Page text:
Lilibet is a circus child and her parents watch after the horses, thus, she dreams one day of becoming a circus equestrienne.

I'm Lilibet, and I have lots of horses.
"They're not your horses," says Leo. "They belong to the circus."
"That doesn't matter," I say. They're mine anyway."
Sometimes I get awfully angry with Leo. But I play with him everyday.

This clever tale follows Lilibet among the caravans as she visits "her" elephants, talks with the clowns, laments that monkeys and tigers have to be kept in cages, and of course, rides horses. The banter among Lilibet and her friends is competitive, but playful as they each seek to find a place for themselves among the circus folk.

When at last a clown gives her a magic string, telling her that if she ties it to the tail of a horse, her equine dreams will come true, she embraces the magic while at the same time understands that she has years of training ahead. Anytime we get to glimpse the unique life of a young person, I'm always tickled. That this little person's life was somehow frozen in time in a book is a marvel.

Boy, would I love to get my hands on some more of these in this series. She did a lot with Astrid (Matti Lives in Finland, Gerda Lives in Norway, Sia lives on Kilimanjaro - etc.) but also continued on in the series with other authors. Very cool. The only books in the last decade or so that have been done similarly are the Children Just Like Me books from DK. Can anyone think of anything else? I sure would love to see someone revive a series like this for today's children. What an amazing photo journey that would be.


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Tuesday, May 17, 2011

The Wizard

The Wizard
Bill Martin Jr. ~ Sal Murdocca
Holt, Rinehart and Winston, 1970

Now, nothing saddens me more than a WITHDRAWN library book that is a first edition, more than forty years old, crisp and seemingly uncracked, with a book card in the back without one, single signature or stamp. To think of all the years that little book sat on the shelf, untouched and unread, only to be chucked years later in the discard pile.

This one's a tiny book, so I imagine once it was shelved, it was lost behind other larger, more exciting titles and always overlooked. All I can say is the kids at the Hill Country Montessori School really missed out.The beloved author of the Eric Carle classic series including Brown Bear, Brown Bear, What Do You See?, this is what you would describe as an early reader... its pages a litany of all the two-word things one wizard can do.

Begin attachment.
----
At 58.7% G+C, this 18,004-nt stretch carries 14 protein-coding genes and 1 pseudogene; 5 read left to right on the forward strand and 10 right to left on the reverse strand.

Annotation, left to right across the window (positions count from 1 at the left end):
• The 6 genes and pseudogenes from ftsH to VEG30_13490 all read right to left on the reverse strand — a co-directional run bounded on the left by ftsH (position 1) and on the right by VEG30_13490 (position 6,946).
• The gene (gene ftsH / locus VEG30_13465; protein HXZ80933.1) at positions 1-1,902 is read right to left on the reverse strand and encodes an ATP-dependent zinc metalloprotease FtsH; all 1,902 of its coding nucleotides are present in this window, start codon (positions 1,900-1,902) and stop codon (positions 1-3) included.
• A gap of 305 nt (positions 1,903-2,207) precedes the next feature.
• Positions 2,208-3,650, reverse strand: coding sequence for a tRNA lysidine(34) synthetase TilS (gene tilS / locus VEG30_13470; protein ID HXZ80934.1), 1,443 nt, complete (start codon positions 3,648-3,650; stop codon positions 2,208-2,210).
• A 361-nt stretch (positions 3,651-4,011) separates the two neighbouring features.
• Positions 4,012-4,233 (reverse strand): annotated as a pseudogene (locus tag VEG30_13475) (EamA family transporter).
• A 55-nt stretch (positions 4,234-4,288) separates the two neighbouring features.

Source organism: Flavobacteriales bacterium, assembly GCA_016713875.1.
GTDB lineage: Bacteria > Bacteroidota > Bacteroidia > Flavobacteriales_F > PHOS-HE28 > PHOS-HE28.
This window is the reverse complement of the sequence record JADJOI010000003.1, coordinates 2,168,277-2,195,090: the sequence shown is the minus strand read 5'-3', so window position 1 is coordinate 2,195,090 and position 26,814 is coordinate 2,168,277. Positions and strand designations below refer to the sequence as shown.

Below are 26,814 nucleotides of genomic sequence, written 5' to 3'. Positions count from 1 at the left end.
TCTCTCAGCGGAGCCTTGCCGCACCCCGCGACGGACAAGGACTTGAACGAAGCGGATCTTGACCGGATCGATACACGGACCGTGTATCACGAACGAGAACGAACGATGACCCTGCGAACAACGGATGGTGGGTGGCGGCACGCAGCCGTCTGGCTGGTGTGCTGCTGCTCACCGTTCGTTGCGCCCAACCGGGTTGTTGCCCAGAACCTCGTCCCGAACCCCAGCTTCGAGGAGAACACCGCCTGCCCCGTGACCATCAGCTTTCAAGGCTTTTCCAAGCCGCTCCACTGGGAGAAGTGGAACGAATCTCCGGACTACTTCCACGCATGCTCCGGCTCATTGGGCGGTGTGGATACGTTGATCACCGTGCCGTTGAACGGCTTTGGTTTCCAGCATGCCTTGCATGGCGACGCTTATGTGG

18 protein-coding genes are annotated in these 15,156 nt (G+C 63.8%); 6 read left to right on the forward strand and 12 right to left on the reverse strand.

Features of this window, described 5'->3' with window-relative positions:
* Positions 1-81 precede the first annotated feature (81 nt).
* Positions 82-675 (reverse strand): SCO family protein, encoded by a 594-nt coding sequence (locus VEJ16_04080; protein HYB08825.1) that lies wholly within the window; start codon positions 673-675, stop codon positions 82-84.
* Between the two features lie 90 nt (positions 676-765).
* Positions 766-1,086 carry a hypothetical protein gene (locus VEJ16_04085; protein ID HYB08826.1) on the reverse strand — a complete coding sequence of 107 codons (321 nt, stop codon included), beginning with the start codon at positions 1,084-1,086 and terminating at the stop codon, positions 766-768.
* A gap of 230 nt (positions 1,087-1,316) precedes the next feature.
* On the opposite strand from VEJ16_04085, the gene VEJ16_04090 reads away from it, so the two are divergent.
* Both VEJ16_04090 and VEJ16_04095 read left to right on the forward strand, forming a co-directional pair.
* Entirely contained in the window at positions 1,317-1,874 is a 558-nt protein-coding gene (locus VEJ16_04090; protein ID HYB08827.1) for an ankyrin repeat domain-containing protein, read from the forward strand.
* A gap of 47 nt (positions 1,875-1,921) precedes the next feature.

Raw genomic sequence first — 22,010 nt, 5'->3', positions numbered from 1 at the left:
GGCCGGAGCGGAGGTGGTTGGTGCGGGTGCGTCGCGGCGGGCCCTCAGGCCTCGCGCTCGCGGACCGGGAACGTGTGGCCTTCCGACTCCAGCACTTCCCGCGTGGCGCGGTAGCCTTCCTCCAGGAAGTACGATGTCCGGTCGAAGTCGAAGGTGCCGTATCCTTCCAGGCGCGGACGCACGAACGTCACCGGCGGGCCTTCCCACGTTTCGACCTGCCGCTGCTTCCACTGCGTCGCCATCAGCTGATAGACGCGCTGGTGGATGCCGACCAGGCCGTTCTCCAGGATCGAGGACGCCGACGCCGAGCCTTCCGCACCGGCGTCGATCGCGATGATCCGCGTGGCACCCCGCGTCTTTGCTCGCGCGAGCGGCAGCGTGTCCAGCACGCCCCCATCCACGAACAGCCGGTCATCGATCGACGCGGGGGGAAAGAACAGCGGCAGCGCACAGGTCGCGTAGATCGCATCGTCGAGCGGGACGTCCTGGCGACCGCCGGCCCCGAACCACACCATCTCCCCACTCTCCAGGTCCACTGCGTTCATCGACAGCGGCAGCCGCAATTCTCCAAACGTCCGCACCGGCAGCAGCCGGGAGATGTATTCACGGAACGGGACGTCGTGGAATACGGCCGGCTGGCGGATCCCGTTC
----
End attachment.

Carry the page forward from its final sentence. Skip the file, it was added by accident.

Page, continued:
I dance.
I sing.
I run.
I wing.
I skip.
I jump.
I hop.
I hump.

Now, get your mind out of the gutter, because this book is an absolute delight, both in its simple rhymes and its sweet watercolors by the artist who famously illustrates the Magic Tree House series. If your young reader loves wizards (you know our house in on board with that), you can't help but be charmed by this fluid little man as he disappears right into your heart. Cute, right?

Also by:
Welcome Home Henry


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Monday, May 16, 2011

Great Monday Give: Who's Got the Apple?

Soooooo, in my race to order this book last month, I inevitably ended up with two. I often do this. Bid on something on eBay only to forget about it and then end up buying it somewhere else.... then, a few days later, a "YOU WON" e-mail comes in and, d'oh! Alas, the winner of my over-order will be one of you lucky peeps. That said, for the Great Monday Give, one reader will be walking home with their very own copy of Who's Got the Apple? To be entered to win this awesome and collectable vintage paperback, simply comment on this post between now and Sunday, May 22 at 11:59 PM. A winner will be selected at random and announced the next morning. Like this...

And the winner of last week's give of The Monster at the End of This Book is Sarah! E-mail me your info to webe(at)soon(dot)com and congrats!


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Thursday, May 12, 2011

Guest Post: A Boy Named John

As previously mentioned, I've offered to let readers guest post about some of their favorite children's books. Meet Jill who has recently taken on the mantel of attempting to chronicle her beloved collection on a blog called The Art of Children's Picture Books. Welcome her and have a fabulous day!

A Boy Named John
Ruth and Roland Tiemann ~ Platt & Monk, 1948

I don't think I could pick a favorite book of mine. When it comes to vintage children's picture books, I'm like a kid in a candy store. But I chose A Boy Named John for a guest post because I read it to my son, John, when he was young. It seems appropriate as Burgin's blog is about books that she finds and reads to her son.

For a child reading this, even now, it is entertaining while teaching about kids in other countries. An updated version of this would be really fab, because the concept is timeless and also I think, very appealing to children.

I like the layout of this book. On the left page of each spread there is a short snippet about what life was like for a boy who lived in that particular country. I think the handwriting with the small illustrations is fun and a nice contrast to the right hand page. This page shows a boy dressed in the style of his country with some architecture in the background. In the corner is the country's flag. Simple, neat, effective and well drawn!

My book doesn't have a dj, but I found one on Amazon and have included it. In doing a quick search I didn't find any information about Ruth or Roland Tiemann, but it appears Roland was the author and Ruth the illustrator.

I couldn't resist including a picture of my own John when he was little. Where did that little boy go to? Well, he's almost 17 and a junior in high school. Drives us crazy sometimes. (teenagers, sigh)

Hey, Burgin here. I did a little snooping about the authors as I'm kind of obsessed with the idea of two artists being married and working together.... seems so romantic, but anyways... the only real mention I could find was a brief one in the obituary of their son, a physicist who died in 2006 -- an only child with the middle name Johnson. If anyone knows anything about these two chime in, as any couples that live to be 94 and 96, respectively, should be applauded for their efforts!